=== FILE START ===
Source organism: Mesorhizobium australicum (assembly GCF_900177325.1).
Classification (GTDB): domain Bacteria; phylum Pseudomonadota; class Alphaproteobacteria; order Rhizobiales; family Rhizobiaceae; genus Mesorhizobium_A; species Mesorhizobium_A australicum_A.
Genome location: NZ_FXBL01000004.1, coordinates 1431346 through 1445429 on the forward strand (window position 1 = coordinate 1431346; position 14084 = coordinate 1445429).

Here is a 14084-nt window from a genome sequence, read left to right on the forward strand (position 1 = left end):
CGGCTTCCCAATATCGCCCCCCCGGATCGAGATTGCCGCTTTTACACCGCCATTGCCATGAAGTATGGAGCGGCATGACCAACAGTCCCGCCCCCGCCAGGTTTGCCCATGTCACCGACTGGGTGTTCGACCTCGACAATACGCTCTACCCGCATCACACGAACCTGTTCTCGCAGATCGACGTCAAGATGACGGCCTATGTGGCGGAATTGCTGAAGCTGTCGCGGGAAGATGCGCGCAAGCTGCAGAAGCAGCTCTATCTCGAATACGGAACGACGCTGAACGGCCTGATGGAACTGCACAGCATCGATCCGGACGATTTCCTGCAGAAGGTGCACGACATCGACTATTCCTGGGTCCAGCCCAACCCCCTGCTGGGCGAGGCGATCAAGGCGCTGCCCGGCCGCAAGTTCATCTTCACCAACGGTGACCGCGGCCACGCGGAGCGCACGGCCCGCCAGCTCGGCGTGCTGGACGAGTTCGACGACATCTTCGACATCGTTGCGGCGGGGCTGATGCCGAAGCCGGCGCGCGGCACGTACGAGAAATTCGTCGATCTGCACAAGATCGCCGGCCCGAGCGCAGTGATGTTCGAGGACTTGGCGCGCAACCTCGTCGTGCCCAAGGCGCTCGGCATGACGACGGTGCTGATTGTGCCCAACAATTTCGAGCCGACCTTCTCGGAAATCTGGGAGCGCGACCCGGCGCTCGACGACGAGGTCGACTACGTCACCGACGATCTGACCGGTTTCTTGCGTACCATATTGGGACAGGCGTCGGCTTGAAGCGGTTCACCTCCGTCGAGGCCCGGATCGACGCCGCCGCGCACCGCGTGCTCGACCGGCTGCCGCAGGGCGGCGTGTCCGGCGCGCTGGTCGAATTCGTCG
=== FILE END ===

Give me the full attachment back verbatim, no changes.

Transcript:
Source organism: Mesorhizobium australicum (assembly GCF_900177325.1).
Classification (GTDB): domain Bacteria; phylum Pseudomonadota; class Alphaproteobacteria; order Rhizobiales; family Rhizobiaceae; genus Mesorhizobium_A; species Mesorhizobium_A australicum_A.
Genome location: NZ_FXBL01000004.1, coordinates 1431346 through 1445429 on the forward strand (window position 1 = coordinate 1431346; position 14084 = coordinate 1445429).

Here is a 14084-nt window from a genome sequence, read left to right on the forward strand (position 1 = left end):
CGGCTTCCCAATATCGCCCCCCCGGATCGAGATTGCCGCTTTTACACCGCCATTGCCATGAAGTATGGAGCGGCATGACCAACAGTCCCGCCCCCGCCAGGTTTGCCCATGTCACCGACTGGGTGTTCGACCTCGACAATACGCTCTACCCGCATCACACGAACCTGTTCTCGCAGATCGACGTCAAGATGACGGCCTATGTGGCGGAATTGCTGAAGCTGTCGCGGGAAGATGCGCGCAAGCTGCAGAAGCAGCTCTATCTCGAATACGGAACGACGCTGAACGGCCTGATGGAACTGCACAGCATCGATCCGGACGATTTCCTGCAGAAGGTGCACGACATCGACTATTCCTGGGTCCAGCCCAACCCCCTGCTGGGCGAGGCGATCAAGGCGCTGCCCGGCCGCAAGTTCATCTTCACCAACGGTGACCGCGGCCACGCGGAGCGCACGGCCCGCCAGCTCGGCGTGCTGGACGAGTTCGACGACATCTTCGACATCGTTGCGGCGGGGCTGATGCCGAAGCCGGCGCGCGGCACGTACGAGAAATTCGTCGATCTGCACAAGATCGCCGGCCCGAGCGCAGTGATGTTCGAGGACTTGGCGCGCAACCTCGTCGTGCCCAAGGCGCTCGGCATGACGACGGTGCTGATTGTGCCCAACAATTTCGAGCCGACCTTCTCGGAAATCTGGGAGCGCGACCCGGCGCTCGACGACGAGGTCGACTACGTCACCGACGATCTGACCGGTTTCTTGCGTACCATATTGGGACAGGCGTCGGCTTGAAGCGGTTCACCTCCGTCGAGGCCCGGATCGACGCCGCCGCGCACCGCGTGCTCGACCGGCTGCCGCAGGGCGGCGTGTCCGGCGCGCTGGTCGAATTCGTCG